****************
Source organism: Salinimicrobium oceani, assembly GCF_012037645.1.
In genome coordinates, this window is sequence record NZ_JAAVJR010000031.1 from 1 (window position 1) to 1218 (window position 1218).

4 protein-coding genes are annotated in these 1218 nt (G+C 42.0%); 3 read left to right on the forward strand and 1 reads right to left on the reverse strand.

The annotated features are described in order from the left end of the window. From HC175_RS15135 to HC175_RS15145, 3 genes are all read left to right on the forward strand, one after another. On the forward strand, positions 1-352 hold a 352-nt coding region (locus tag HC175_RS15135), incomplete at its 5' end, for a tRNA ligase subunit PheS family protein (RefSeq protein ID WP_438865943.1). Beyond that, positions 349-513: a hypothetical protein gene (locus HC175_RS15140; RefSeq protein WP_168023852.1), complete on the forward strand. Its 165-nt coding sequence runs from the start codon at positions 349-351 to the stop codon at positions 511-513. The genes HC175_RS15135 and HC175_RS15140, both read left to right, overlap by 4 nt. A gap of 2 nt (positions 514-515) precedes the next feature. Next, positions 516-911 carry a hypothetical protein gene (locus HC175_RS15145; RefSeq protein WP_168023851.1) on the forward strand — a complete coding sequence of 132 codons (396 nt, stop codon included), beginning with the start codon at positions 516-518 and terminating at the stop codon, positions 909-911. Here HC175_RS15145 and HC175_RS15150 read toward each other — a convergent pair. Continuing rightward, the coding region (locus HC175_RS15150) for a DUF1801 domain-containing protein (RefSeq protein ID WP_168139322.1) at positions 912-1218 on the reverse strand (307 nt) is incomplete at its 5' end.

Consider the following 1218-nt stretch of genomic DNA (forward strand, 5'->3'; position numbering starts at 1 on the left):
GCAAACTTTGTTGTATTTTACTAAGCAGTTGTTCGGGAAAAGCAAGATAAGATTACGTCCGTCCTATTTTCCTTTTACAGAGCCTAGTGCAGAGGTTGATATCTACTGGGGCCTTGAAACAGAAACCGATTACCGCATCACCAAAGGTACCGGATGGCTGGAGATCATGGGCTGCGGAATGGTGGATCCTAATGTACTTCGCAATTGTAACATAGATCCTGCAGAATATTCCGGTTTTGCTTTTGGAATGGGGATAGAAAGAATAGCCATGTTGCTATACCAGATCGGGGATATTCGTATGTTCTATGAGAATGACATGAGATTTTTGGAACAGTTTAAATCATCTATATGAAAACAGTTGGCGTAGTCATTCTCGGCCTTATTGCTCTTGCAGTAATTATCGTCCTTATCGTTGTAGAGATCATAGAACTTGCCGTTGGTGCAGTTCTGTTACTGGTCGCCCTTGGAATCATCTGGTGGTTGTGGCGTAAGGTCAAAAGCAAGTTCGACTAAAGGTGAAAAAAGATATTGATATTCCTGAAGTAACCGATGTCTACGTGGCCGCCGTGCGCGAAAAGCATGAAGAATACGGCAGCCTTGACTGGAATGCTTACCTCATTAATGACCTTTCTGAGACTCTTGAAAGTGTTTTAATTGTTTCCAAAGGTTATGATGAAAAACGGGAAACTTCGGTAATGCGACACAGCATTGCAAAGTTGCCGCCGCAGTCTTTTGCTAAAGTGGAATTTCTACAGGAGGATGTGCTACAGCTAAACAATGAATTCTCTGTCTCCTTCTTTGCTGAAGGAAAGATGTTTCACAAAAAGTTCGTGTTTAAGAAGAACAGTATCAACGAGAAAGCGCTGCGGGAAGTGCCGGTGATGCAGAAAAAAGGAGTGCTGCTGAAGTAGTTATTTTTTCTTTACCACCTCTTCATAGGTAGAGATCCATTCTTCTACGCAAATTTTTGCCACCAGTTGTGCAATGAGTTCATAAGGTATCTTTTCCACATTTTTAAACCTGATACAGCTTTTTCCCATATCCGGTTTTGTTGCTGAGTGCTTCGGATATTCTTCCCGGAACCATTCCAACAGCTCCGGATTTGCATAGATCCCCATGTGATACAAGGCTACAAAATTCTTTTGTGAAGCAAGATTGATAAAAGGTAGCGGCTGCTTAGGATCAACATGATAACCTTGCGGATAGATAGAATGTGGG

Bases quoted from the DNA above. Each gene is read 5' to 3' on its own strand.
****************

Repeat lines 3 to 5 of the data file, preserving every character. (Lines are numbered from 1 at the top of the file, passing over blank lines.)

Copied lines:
4 protein-coding genes are annotated in these 1218 nt (G+C 42.0%); 3 read left to right on the forward strand and 1 reads right to left on the reverse strand.

The annotated features are described in order from the left end of the window. From HC175_RS15135 to HC175_RS15145, 3 genes are all read left to right on the forward strand, one after another. On the forward strand, positions 1-352 hold a 352-nt coding region (locus tag HC175_RS15135), incomplete at its 5' end, for a tRNA ligase subunit PheS family protein (RefSeq protein ID WP_438865943.1). Beyond that, positions 349-513: a hypothetical protein gene (locus HC175_RS15140; RefSeq protein WP_168023852.1), complete on the forward strand. Its 165-nt coding sequence runs from the start codon at positions 349-351 to the stop codon at positions 511-513. The genes HC175_RS15135 and HC175_RS15140, both read left to right, overlap by 4 nt. A gap of 2 nt (positions 514-515) precedes the next feature. Next, positions 516-911 carry a hypothetical protein gene (locus HC175_RS15145; RefSeq protein WP_168023851.1) on the forward strand — a complete coding sequence of 132 codons (396 nt, stop codon included), beginning with the start codon at positions 516-518 and terminating at the stop codon, positions 909-911. Here HC175_RS15145 and HC175_RS15150 read toward each other — a convergent pair. Continuing rightward, the coding region (locus HC175_RS15150) for a DUF1801 domain-containing protein (RefSeq protein ID WP_168139322.1) at positions 912-1218 on the reverse strand (307 nt) is incomplete at its 5' end.

Consider the following 1218-nt stretch of genomic DNA (forward strand, 5'->3'; position numbering starts at 1 on the left):